Leadership & Governance

Penn State Taps Florida State Chief as New President

Nabil K. Mark, Centre Daily Times, MCT, Getty Images

Eric J. Barron, a onetime Penn State dean, will lead the university starting in May.
February 17, 2014

Pennsylvania State University concluded one of higher education’s most closely watched executive searches on Monday, luring Florida State University’s president to head Penn State, which is still recovering from a high-profile child-sex-abuse scandal.

Eric J. Barron, a former Penn State dean who took the helm at Florida State four years ago, will assume the Penn State presidency in May, university officials said.

Penn State is known to elevate people to leadership with long histories at the institution, and Mr. Barron is no exception. From 1986 to 2006, he held various titles at the university, including professor of geosciences and dean of the College of Earth and Mineral Sciences.

Before his appointment at Florida State, Mr. Barron was director of the National Center for Atmospheric Research, a federally supported institution in Colorado.

Mr. Barron will succeed Rodney A. Erickson, who advanced from provost to president in 2011 following the dismissal of Graham B. Spanier, the university’s longtime leader. Mr. Spanier was among three high-level administrators to lose their jobs in connection with the crimes of Jerry Sandusky, a former assistant football coach who was convicted in 2012 on 45 counts related to sex abuse. (He is serving at least 30 years in prison.)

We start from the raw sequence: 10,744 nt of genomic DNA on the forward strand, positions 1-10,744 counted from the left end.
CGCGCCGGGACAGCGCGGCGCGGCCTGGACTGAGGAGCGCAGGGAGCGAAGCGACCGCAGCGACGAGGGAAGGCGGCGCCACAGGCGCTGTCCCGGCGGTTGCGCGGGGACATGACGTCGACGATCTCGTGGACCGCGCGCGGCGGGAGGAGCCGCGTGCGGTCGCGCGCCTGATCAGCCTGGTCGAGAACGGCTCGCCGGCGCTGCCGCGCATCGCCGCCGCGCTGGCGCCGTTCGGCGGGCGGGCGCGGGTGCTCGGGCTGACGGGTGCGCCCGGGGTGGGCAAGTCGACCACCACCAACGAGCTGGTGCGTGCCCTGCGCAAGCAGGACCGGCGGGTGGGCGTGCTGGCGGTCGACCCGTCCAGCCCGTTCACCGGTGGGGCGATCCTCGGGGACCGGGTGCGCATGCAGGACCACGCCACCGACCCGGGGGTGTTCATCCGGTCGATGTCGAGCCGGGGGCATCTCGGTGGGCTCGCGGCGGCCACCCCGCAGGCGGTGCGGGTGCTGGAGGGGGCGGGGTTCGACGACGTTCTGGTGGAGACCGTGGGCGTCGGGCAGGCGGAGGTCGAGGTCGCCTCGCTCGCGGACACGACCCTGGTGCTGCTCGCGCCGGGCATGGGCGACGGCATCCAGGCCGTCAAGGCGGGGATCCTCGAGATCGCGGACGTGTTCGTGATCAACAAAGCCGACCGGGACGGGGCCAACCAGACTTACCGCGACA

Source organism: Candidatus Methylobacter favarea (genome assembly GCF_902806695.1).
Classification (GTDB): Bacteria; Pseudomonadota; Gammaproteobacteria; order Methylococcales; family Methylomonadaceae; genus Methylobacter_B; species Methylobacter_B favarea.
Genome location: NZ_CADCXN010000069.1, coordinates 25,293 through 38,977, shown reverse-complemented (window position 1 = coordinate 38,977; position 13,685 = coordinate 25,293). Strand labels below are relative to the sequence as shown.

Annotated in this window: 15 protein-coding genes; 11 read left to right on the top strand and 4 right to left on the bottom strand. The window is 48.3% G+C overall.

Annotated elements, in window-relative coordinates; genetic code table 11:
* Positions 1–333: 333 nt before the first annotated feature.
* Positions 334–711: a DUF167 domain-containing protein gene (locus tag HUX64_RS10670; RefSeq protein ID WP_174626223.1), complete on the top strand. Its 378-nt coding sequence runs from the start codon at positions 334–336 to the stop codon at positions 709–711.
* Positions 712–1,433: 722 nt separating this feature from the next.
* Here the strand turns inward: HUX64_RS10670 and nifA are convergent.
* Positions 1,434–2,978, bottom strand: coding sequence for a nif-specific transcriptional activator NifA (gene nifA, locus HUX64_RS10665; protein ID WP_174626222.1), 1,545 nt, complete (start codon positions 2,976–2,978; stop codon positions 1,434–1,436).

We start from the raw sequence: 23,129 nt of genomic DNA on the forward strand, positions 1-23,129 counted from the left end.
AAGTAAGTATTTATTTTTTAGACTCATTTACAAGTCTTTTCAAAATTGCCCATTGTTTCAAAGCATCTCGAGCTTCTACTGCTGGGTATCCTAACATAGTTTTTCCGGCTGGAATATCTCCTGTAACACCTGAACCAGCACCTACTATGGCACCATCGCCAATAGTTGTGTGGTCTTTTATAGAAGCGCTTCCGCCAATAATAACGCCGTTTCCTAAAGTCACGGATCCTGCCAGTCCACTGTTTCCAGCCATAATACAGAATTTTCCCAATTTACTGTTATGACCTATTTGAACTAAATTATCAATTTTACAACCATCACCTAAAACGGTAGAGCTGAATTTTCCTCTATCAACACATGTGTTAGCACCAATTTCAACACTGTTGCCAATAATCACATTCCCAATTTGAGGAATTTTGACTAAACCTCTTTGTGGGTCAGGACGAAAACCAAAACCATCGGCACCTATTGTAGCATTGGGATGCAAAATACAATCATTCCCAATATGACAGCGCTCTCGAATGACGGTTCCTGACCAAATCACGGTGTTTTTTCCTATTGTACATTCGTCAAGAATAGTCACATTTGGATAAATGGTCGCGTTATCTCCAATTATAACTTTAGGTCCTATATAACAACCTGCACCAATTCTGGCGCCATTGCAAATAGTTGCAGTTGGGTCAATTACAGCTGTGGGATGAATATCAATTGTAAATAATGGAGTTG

Karen B. Peetz, a trustee and chairwoman of Penn State's presidential-search committee, said on Monday that Mr. Barron was the right person to lead the university at this "pivotal" moment.

Volatile Search

Monday’s announcement concluded what had been a volatile search at Penn State. The university appeared poised to name a new leader in October but abruptly changed course. Trustees had planned to give the job to David R. Smith, the head of a medical campus of the State University of New York, the Times Union newspaper, in Albany, N.Y., reported.

But Dr. Smith, a pediatrician, was removed from consideration when questions arose about unauthorized payments he may have received from companies that do business with the medical campus, the newspaper said.

Mr. Erickson, Penn State’s current president, was charged with restoring order at Penn State after the sex-abuse scandal, and his administration has reached legal settlements with most of the victims who brought claims against the institution. But other legal issues are likely to play out during Mr. Barron’s presidency.

Mr. Spanier is expected to stand trial on charges that he failed to report Mr. Sandusky’s crimes and tried to cover up what he knew. Timothy M. Curley, a former athletics director, and Gary C. Schultz, a former senior vice president, also face charges.

Generous Compensation

Penn State’s board approved a five-year contract for Mr. Barron, who will earn a base salary of $800,000 and $200,000 in bonuses each year, multiple news outlets reported. At the conclusion of the contract, he will be paid another $1-million.

Mr. Barron’s generous compensation package at Penn State is in keeping with past practices at the university, where Mr. Spanier was a perennial leader in presidential pay. Mr. Spanier earned $2.9-million in the final year of his presidency, making him the nation’s highest-paid president in 2011-12.

At Florida State, Mr. Barron earned $588,146 in 2012, trailing more than 50 other public-university presidents in total earnings.